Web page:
Politics, Business & Culture in the Americas

Q&A: The Double Crises in Ecuador’s Amazon

Environmental lawyer María Espinosa spoke to AQ about the impact of the pandemic and oil spill in the Ecuadorian Amazon.
Goran Safarek / EyeEm
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This article is adapted from AQ’s special report on closing the gender gap.

A massive oil spill in the Ecuadorian Amazon has compounded the challenges indigenous communities there are facing during COVID-19. María Espinosa, a human rights lawyer for Amazon Frontlines, spoke with AQ about how indigenous communities are collaborating with other actors in civil society to advocate for their cause.

Americas Quarterly: How has the pandemic affected indigenous populations in Ecuador?

María Espinosa: COVID-19 was brought to indigenous communities through contact with oil company workers who travel back and forth from oil sites to their homes in larger cities. The virus has been a particular challenge for indigenous communities because of the absence of state support. The majority of indigenous people live in communities with high levels of poverty, with weak infrastructure both for transport and health.

When COVID hit, the state developed protocols that work in an urban environment like mandatory quarantine, which is impossible in indigenous communities. The Waorani communities in the Amazon region don’t have running water nor electricity, people need to go outside. The state’s strategies to combat COVID are based on a Western logic that doesn’t work in indigenous communities.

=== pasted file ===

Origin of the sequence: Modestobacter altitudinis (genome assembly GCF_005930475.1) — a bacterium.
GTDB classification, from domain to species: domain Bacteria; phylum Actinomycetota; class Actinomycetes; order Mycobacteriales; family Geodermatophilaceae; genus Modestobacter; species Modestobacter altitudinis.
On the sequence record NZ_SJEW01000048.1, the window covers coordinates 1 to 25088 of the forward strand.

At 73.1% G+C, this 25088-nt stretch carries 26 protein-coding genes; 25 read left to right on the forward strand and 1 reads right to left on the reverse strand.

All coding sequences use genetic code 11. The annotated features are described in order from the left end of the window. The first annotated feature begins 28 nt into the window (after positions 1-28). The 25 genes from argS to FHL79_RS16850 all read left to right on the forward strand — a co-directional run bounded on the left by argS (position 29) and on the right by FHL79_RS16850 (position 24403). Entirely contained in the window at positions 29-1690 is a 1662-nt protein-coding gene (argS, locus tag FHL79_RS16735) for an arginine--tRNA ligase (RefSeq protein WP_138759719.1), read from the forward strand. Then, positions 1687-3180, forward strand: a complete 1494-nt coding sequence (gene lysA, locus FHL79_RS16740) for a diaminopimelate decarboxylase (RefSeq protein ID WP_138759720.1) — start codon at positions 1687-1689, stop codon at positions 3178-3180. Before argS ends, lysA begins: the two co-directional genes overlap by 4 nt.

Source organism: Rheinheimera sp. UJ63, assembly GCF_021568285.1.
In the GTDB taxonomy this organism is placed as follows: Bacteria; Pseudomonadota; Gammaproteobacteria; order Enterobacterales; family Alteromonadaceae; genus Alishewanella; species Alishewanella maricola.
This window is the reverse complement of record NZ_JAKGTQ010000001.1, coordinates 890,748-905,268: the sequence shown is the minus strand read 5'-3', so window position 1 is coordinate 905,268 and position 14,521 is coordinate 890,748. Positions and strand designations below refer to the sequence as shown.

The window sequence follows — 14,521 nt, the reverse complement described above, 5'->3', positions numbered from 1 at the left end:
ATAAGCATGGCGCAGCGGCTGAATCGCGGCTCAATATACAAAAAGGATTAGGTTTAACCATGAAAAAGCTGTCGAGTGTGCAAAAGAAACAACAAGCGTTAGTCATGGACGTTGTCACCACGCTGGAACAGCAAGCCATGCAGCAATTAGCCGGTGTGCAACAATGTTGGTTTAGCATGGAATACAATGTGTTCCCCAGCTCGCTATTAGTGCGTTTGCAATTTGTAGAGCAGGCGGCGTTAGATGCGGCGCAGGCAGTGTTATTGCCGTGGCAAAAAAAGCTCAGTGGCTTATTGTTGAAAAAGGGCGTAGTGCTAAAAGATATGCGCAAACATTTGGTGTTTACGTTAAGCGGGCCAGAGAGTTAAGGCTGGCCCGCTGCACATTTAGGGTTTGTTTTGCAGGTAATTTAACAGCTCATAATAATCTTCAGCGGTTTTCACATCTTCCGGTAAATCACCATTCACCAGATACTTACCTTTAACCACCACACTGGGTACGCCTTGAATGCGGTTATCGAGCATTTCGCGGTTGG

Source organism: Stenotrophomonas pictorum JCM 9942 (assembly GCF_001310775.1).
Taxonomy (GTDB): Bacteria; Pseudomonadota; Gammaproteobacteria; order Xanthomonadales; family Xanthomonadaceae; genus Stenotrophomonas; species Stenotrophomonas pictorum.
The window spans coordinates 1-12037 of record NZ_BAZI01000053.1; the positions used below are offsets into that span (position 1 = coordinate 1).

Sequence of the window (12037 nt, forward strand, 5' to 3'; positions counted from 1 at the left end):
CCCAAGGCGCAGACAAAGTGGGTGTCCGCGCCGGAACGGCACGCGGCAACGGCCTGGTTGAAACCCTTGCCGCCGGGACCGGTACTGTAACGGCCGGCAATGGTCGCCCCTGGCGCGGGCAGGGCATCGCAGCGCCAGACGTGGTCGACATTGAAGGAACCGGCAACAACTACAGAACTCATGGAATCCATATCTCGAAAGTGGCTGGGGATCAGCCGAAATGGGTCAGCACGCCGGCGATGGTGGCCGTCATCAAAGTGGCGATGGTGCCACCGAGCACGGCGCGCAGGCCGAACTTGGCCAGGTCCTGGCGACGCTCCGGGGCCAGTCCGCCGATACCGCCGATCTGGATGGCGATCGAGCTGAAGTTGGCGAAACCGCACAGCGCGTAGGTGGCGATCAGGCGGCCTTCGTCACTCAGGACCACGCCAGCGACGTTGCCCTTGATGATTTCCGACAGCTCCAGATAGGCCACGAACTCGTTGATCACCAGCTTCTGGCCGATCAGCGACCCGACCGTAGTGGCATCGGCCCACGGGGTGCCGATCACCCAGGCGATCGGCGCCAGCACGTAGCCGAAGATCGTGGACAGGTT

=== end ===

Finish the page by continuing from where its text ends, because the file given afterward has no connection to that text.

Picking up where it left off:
On top of this, a massive oil spill occurred in April, dumping more than 15,000 barrels of crude into the Amazon River. It has affected the lives of 27,000 indigenous people. Seventy percent of indigenous communities’ food comes from the river, now contaminated, leaving communities with unsafe drinking water. This spill alters indigenous lives dramatically and reduces their chances of surviving the pandemic. 

María Espinosa, a lawyer for Amazon Frontlines

AQ: You are currently representing the Waorani indigenous group in the context of the oil spill. Where does the case stand?

ME: Sadly, COVID-19 and lack of political will has stagnated the judicial process. The case was suspended twice in the last couple of months. But we are not just leading a fight in the courts. I have learned that fighting for indigenous rights through the judicial system is only one part of the battle. It needs to be complemented with activism to make the cause visible.

AQ: Do you see this case having a long-term impact? 

ME: The value of taking this case to court goes beyond a potential legal victory. This oil spill has united diverse organizations that normally work separately. Human rights defenders, environmentalists, the church and indigenous communities are coming together. This is really significant because we have achieved distinct levels of social mobilization in Ecuador.

Rauls is an editorial assistant for AQ

Tags: Gender, Gender Equality
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Any opinions expressed in this piece do not necessarily reflect those of Americas Quarterly or its publishers.
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